As explained by Ed Crosse, in 2021, LawCare published its “Life in the Law Survey”, which showed that 42% of lawyers in the UK identified as being at a high risk of burn out, with 69% reporting that they had experienced mental ill-health in the previous 12 months. While our raison d’etre is the resolution of disputes, are the practices and procedures we use and deploy fit for purpose in today’s environment? Also it is important to note that the panel highlighted that only 24% of the survey respondents were men, which, in itself is an important aspect of the survey.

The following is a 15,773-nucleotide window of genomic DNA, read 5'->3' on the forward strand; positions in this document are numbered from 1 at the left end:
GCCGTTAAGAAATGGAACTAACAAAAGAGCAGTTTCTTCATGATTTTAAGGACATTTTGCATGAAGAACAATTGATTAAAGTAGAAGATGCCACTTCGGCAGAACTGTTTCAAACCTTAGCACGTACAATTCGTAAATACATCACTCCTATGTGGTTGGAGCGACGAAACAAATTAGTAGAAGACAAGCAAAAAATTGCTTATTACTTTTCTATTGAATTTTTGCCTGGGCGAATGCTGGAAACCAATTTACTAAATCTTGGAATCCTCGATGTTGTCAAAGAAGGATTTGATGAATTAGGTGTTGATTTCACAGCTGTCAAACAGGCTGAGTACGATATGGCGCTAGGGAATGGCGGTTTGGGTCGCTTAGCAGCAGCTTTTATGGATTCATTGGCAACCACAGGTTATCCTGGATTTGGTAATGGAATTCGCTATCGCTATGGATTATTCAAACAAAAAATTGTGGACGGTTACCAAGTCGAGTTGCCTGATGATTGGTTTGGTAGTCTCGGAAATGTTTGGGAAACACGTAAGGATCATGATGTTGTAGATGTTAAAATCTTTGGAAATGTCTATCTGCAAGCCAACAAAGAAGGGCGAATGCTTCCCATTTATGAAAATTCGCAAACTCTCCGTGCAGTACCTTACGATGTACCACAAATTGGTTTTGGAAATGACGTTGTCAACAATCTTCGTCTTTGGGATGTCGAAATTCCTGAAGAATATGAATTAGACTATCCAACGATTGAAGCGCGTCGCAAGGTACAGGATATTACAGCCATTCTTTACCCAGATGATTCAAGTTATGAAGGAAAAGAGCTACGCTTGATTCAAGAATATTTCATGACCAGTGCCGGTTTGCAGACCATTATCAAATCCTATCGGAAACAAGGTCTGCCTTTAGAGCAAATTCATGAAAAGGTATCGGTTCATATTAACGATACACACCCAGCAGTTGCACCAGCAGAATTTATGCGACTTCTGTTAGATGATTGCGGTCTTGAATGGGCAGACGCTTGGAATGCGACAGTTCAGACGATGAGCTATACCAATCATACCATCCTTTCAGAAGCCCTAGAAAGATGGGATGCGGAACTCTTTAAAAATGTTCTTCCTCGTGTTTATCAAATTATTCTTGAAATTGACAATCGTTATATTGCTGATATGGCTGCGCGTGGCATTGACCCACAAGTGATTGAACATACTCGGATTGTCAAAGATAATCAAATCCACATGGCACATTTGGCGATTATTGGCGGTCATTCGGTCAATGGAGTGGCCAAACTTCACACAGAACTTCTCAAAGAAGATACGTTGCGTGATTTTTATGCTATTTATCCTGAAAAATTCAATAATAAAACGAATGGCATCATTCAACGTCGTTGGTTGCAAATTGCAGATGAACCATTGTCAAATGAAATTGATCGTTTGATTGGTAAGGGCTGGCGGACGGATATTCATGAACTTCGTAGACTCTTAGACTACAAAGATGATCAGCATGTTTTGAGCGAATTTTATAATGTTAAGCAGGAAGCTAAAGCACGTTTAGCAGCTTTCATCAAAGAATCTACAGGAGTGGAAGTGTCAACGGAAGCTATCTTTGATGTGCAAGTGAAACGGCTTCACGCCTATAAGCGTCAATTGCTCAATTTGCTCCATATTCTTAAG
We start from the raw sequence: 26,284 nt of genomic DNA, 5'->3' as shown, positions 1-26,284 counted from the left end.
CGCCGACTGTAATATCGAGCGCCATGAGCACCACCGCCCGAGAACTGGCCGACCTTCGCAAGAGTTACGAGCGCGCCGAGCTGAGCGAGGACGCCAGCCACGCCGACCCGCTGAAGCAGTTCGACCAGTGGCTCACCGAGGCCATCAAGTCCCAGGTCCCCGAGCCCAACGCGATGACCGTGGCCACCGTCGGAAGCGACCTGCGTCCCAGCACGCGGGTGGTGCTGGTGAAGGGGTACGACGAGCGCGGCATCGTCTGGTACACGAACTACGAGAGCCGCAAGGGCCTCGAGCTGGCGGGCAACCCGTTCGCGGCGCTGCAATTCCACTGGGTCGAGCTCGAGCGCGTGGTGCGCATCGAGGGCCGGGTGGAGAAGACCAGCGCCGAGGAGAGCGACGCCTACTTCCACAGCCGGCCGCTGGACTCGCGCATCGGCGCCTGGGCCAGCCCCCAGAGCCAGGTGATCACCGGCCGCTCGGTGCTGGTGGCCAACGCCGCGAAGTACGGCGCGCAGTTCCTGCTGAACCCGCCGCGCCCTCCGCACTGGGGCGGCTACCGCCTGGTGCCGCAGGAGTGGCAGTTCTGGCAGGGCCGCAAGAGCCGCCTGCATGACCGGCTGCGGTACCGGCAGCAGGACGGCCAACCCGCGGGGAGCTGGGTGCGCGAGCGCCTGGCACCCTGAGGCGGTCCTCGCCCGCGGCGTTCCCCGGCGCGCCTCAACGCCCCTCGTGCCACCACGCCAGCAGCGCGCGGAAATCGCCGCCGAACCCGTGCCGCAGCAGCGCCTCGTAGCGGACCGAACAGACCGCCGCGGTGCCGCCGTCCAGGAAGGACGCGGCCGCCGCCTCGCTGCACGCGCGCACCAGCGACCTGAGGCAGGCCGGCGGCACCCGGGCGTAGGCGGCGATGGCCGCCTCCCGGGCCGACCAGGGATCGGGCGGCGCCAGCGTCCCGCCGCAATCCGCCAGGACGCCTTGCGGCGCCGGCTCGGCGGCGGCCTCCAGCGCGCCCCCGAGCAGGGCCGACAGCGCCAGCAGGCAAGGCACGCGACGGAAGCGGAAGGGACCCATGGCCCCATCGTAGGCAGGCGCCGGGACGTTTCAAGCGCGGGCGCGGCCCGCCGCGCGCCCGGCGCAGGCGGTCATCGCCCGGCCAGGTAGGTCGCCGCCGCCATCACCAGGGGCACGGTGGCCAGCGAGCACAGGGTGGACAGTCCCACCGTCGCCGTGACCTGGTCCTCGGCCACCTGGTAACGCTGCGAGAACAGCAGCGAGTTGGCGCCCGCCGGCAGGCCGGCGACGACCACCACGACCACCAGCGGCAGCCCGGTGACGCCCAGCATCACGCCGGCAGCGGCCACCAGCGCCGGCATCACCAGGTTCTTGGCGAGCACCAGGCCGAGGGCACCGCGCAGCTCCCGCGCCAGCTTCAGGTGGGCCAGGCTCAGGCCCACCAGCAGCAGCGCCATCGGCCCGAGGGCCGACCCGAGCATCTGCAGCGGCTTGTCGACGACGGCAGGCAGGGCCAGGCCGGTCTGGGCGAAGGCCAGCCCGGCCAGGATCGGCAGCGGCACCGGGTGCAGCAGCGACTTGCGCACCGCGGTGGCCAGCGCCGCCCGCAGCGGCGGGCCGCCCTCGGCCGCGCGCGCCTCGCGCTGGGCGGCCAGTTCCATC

The panel first focused on the reasons why one makes the choice to practice in dispute resolution, for solicitors, barrister, judges, and arbitrators, invariably, the answer lies in the variety of matters that one comes across. At the same time the speakers confirmed that there is some awareness that this work comes with stress and challenges. Speaking of challenges, Maryann McMahon emphasized that, as disputes are emerging, they already come to lawyers with a ‘domino’ of stress, given the complexity of the relations, negotiations, performance of contracts etc., and as such, practitioners should be careful not to become a conduit of stress, meaning that practitioners must absorb a lot of stress without passing it on. Simon Davis pointed out that great challenges might come from the lawyers themselves: many talented lawyers are highly sensitive to any criticism, while some are so immersed in the matter that the clients’ problems become their burden. Stuart Ritchie QC emphasized that, for barristers, another challenge is that of the solitary profession and, as such, one must realize when help is needed.